Night Bugs in the Caribbean Dark
One of my very favourite things about living in a tropical environment happens after dark!
When night time falls and we humans are getting ready to sleep, a whole range of nocturnal creatures start to awaken and get themselves ready for a night of eating, mating and making noise. And what a beautiful noise it is – like a natural insect orchestra in which every creature has their specific part to play. I find it amazing that at times the sound intensifies suddenly as if being conducted to rise to a crescendo and then fade away just as mysteriously.
I definitely prefer those creatures that stay outside – I don’t like to watch the suicides of the moths and creatures attracted to the light and the buzzing sound of something in the bedroom can be insomniacally disturbing.
It’s a strange phenomenon that these night bugs should be so attracted to light even to the point of suicide. In researching I found out that it’s because of phototaxis. According to ‘How Stuff Works’ phototaxis is “an organism’s automatic movement toward or away from light.” Certain bugs have a propensity to the light and are positively phototactic, whilst others such as cockroaches are negatively phototactic and will run away as soon as you switch on the lights. The suicidal tendencies of bugs launching themselves into the light of a candle or hot bulb are explained by the fact that these creatures have evolved to be orientated by the light of the moon. However whilst the distant light guides them to fly straight and safely the brighter lights within the house throw off that navigation system and have them endlessly spiraling or worse crashing head on. Apparently a more yellow light is less attracting so I think I’ll invest in a few honey coloured Cialis 5-20mg bulbs from now on.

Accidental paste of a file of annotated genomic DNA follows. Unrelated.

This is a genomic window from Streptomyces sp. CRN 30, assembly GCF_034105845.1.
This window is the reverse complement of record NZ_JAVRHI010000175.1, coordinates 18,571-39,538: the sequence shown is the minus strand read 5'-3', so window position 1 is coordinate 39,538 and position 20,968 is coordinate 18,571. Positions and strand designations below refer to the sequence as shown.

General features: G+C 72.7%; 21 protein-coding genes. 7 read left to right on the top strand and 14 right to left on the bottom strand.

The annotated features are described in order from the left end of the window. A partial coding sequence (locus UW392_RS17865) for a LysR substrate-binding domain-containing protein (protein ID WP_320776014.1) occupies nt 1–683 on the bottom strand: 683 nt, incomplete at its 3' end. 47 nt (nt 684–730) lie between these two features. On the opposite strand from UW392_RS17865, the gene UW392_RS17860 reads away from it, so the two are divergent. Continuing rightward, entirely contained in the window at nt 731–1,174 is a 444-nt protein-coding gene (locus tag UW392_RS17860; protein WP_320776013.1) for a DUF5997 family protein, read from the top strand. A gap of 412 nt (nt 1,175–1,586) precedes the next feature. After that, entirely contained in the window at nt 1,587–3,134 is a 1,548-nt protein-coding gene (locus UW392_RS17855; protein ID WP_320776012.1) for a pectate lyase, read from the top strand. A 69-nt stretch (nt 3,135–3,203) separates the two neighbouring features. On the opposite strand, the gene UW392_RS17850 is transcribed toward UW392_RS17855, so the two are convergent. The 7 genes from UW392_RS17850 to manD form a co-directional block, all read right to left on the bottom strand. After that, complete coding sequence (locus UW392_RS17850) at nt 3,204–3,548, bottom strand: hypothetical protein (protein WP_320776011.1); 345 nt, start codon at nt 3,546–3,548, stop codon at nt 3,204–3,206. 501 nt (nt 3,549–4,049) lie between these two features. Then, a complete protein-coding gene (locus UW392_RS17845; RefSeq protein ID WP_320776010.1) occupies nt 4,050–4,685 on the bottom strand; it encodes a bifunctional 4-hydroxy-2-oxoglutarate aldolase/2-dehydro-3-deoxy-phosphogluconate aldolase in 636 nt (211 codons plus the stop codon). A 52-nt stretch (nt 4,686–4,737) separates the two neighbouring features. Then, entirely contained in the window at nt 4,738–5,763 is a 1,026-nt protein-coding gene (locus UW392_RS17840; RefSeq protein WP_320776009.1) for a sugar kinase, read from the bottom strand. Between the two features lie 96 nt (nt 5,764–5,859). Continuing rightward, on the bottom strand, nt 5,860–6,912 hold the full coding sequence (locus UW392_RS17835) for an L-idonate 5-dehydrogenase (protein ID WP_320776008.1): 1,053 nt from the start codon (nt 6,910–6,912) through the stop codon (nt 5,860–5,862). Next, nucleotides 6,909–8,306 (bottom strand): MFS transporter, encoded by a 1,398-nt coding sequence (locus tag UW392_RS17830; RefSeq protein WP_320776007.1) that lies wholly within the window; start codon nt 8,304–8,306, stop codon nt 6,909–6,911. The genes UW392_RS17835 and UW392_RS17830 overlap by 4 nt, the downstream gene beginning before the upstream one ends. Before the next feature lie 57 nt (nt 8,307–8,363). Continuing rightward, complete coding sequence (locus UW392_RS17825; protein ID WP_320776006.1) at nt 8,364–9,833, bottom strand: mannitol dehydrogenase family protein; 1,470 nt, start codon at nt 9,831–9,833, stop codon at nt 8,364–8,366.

As for the sound of insect music, I also love listening to the dawn transition as the hum of nocturnal creatures slowly fades and are replaced by early morning bird calls. It’s a magical wall of sound that is a beautiful and melodic background to life in the Caribbean.Share this article on